N2 - Ground-based optical surveys such as PanSTARRS, DES, and LSST will produce large catalogs to limiting magnitudes of r ≳ 24. Star-galaxy separation poses a major challenge to such surveys because galaxies - even very compact galaxies - outnumber halo stars at these depths. We investigate photometric classification techniques on stars and galaxies with intrinsic FWHM <0.2 arcsec. We consider unsupervised spectral energy distribution template fitting and supervised, data-driven support vector machines (SVMs). For template fitting, we use a maximum likelihood (ML) method and a new hierarchical Bayesian (HB) method, which learns the prior distribution of template probabilities from the data. SVM requires training data to classify unknown sources; ML and HB do not. We consider (1) a best-case scenario (SVMbest) where the training data are (unrealistically) a random sampling of the data in both signal-to-noise and demographics and (2) a more realistic scenario where training is done on higher signal-to-noise data (SVMreal) at brighter apparent magnitudes. Testing with COSMOS ugriz data, we find that HB outperforms ML, delivering ∼80% completeness, with purity of ∼60%-90% for both stars and galaxies. We find that no algorithm delivers perfect performance and that studies of metal-poor main-sequence turnoff stars may be challenged by poor star-galaxy separation. Using the Receiver Operating Characteristic curve, we find a best-to-worst ranking of SVMbest, HB, ML, and SVMreal. We conclude, therefore, that a well-trained SVM will outperform template-fitting methods. However, a normally trained SVM performs worse. Thus, HB template fitting may prove to be the optimal classification method in future surveys.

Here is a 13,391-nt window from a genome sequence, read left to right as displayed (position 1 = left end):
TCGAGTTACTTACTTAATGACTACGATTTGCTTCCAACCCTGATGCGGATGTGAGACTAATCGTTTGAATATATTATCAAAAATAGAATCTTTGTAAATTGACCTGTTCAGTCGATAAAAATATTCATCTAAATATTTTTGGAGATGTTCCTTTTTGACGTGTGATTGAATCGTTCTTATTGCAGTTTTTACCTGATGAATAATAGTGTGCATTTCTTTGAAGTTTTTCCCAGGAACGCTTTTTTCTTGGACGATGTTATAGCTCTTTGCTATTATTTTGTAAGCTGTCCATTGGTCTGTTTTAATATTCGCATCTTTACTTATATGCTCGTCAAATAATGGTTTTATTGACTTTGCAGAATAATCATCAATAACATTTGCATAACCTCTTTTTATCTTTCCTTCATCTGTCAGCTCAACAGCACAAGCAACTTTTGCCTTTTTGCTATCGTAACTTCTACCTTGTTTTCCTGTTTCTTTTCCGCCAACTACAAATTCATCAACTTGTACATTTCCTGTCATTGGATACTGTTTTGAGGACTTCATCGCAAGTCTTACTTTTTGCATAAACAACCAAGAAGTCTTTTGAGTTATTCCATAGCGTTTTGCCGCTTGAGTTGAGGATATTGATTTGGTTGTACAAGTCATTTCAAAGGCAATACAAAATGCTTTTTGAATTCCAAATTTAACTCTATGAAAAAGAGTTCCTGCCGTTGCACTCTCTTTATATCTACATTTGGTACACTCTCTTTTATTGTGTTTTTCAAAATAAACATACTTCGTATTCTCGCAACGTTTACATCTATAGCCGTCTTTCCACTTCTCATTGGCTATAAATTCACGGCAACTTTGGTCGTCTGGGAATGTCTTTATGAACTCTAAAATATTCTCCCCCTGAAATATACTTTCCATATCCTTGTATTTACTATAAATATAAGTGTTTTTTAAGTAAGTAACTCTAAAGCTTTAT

AB - Ground-based optical surveys such as PanSTARRS, DES, and LSST will produce large catalogs to limiting magnitudes of r ≳ 24. Star-galaxy separation poses a major challenge to such surveys because galaxies - even very compact galaxies - outnumber halo stars at these depths. We investigate photometric classification techniques on stars and galaxies with intrinsic FWHM <0.2 arcsec. We consider unsupervised spectral energy distribution template fitting and supervised, data-driven support vector machines (SVMs). For template fitting, we use a maximum likelihood (ML) method and a new hierarchical Bayesian (HB) method, which learns the prior distribution of template probabilities from the data. SVM requires training data to classify unknown sources; ML and HB do not. We consider (1) a best-case scenario (SVMbest) where the training data are (unrealistically) a random sampling of the data in both signal-to-noise and demographics and (2) a more realistic scenario where training is done on higher signal-to-noise data (SVMreal) at brighter apparent magnitudes. Testing with COSMOS ugriz data, we find that HB outperforms ML, delivering ∼80% completeness, with purity of ∼60%-90% for both stars and galaxies. We find that no algorithm delivers perfect performance and that studies of metal-poor main-sequence turnoff stars may be challenged by poor star-galaxy separation. Using the Receiver Operating Characteristic curve, we find a best-to-worst ranking of SVMbest, HB, ML, and SVMreal. We conclude, therefore, that a well-trained SVM will outperform template-fitting methods. However, a normally trained SVM performs worse. Thus, HB template fitting may prove to be the optimal classification method in future surveys.

    KW - catalogs

    KW - galaxies: general

    KW - Galaxy: stellar content

    KW - Galaxy: structure

    KW - methods: data analysis

    KW - methods: statistical

    KW - stars: general

    KW - surveys

    UR - http://www.scopus.com/inward/record.url?scp=84868248892&partnerID=8YFLogxK

    UR - http://www.scopus.com/inward/citedby.url?scp=84868248892&partnerID=8YFLogxK

    U2 - 10.1088/0004-637X/760/1/15

    DO - 10.1088/0004-637X/760/1/15

    M3 - Article

    VL - 760

    JO - Astrophysical Journal

    JF - Astrophysical Journal

    SN - 0004-637X

    IS - 1

    M1 - 15

    ER -